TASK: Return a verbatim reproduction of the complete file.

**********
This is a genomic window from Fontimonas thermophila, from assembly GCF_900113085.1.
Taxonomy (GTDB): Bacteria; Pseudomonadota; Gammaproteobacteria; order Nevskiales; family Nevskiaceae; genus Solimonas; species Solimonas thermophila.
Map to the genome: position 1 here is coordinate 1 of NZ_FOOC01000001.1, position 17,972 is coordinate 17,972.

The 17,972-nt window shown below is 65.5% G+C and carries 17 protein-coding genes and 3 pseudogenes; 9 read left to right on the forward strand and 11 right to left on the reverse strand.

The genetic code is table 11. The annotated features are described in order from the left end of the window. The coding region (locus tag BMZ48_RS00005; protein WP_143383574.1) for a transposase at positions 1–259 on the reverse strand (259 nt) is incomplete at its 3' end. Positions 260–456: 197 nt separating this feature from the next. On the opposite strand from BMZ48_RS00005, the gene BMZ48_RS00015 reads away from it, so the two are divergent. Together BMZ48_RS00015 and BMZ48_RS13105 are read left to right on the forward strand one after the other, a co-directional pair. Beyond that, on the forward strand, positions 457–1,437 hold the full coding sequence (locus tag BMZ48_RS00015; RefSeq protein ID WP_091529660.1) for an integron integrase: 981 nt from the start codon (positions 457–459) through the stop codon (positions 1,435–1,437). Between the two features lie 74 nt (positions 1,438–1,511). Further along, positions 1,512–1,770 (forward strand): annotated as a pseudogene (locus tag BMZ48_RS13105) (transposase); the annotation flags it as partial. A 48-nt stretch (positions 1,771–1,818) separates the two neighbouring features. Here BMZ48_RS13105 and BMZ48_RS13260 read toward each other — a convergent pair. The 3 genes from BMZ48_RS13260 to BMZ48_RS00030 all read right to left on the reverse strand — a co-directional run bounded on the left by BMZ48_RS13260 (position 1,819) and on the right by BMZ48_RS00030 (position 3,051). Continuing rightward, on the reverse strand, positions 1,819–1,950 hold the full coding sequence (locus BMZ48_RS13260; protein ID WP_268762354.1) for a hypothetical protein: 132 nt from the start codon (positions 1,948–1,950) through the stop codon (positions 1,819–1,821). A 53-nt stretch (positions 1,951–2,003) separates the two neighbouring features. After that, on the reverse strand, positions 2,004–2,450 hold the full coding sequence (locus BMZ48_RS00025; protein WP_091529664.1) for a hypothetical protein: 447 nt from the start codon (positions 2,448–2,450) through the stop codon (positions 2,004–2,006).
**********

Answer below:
This is a genomic window from Fontimonas thermophila, from assembly GCF_900113085.1.
Taxonomy (GTDB): Bacteria; Pseudomonadota; Gammaproteobacteria; order Nevskiales; family Nevskiaceae; genus Solimonas; species Solimonas thermophila.
Map to the genome: position 1 here is coordinate 1 of NZ_FOOC01000001.1, position 17,972 is coordinate 17,972.

The 17,972-nt window shown below is 65.5% G+C and carries 17 protein-coding genes and 3 pseudogenes; 9 read left to right on the forward strand and 11 right to left on the reverse strand.

The genetic code is table 11. The annotated features are described in order from the left end of the window. The coding region (locus tag BMZ48_RS00005; protein WP_143383574.1) for a transposase at positions 1–259 on the reverse strand (259 nt) is incomplete at its 3' end. Positions 260–456: 197 nt separating this feature from the next. On the opposite strand from BMZ48_RS00005, the gene BMZ48_RS00015 reads away from it, so the two are divergent. Together BMZ48_RS00015 and BMZ48_RS13105 are read left to right on the forward strand one after the other, a co-directional pair. Beyond that, on the forward strand, positions 457–1,437 hold the full coding sequence (locus tag BMZ48_RS00015; RefSeq protein ID WP_091529660.1) for an integron integrase: 981 nt from the start codon (positions 457–459) through the stop codon (positions 1,435–1,437). Between the two features lie 74 nt (positions 1,438–1,511). Further along, positions 1,512–1,770 (forward strand): annotated as a pseudogene (locus tag BMZ48_RS13105) (transposase); the annotation flags it as partial. A 48-nt stretch (positions 1,771–1,818) separates the two neighbouring features. Here BMZ48_RS13105 and BMZ48_RS13260 read toward each other — a convergent pair. The 3 genes from BMZ48_RS13260 to BMZ48_RS00030 all read right to left on the reverse strand — a co-directional run bounded on the left by BMZ48_RS13260 (position 1,819) and on the right by BMZ48_RS00030 (position 3,051). Continuing rightward, on the reverse strand, positions 1,819–1,950 hold the full coding sequence (locus BMZ48_RS13260; protein ID WP_268762354.1) for a hypothetical protein: 132 nt from the start codon (positions 1,948–1,950) through the stop codon (positions 1,819–1,821). A 53-nt stretch (positions 1,951–2,003) separates the two neighbouring features. After that, on the reverse strand, positions 2,004–2,450 hold the full coding sequence (locus BMZ48_RS00025; protein WP_091529664.1) for a hypothetical protein: 447 nt from the start codon (positions 2,448–2,450) through the stop codon (positions 2,004–2,006).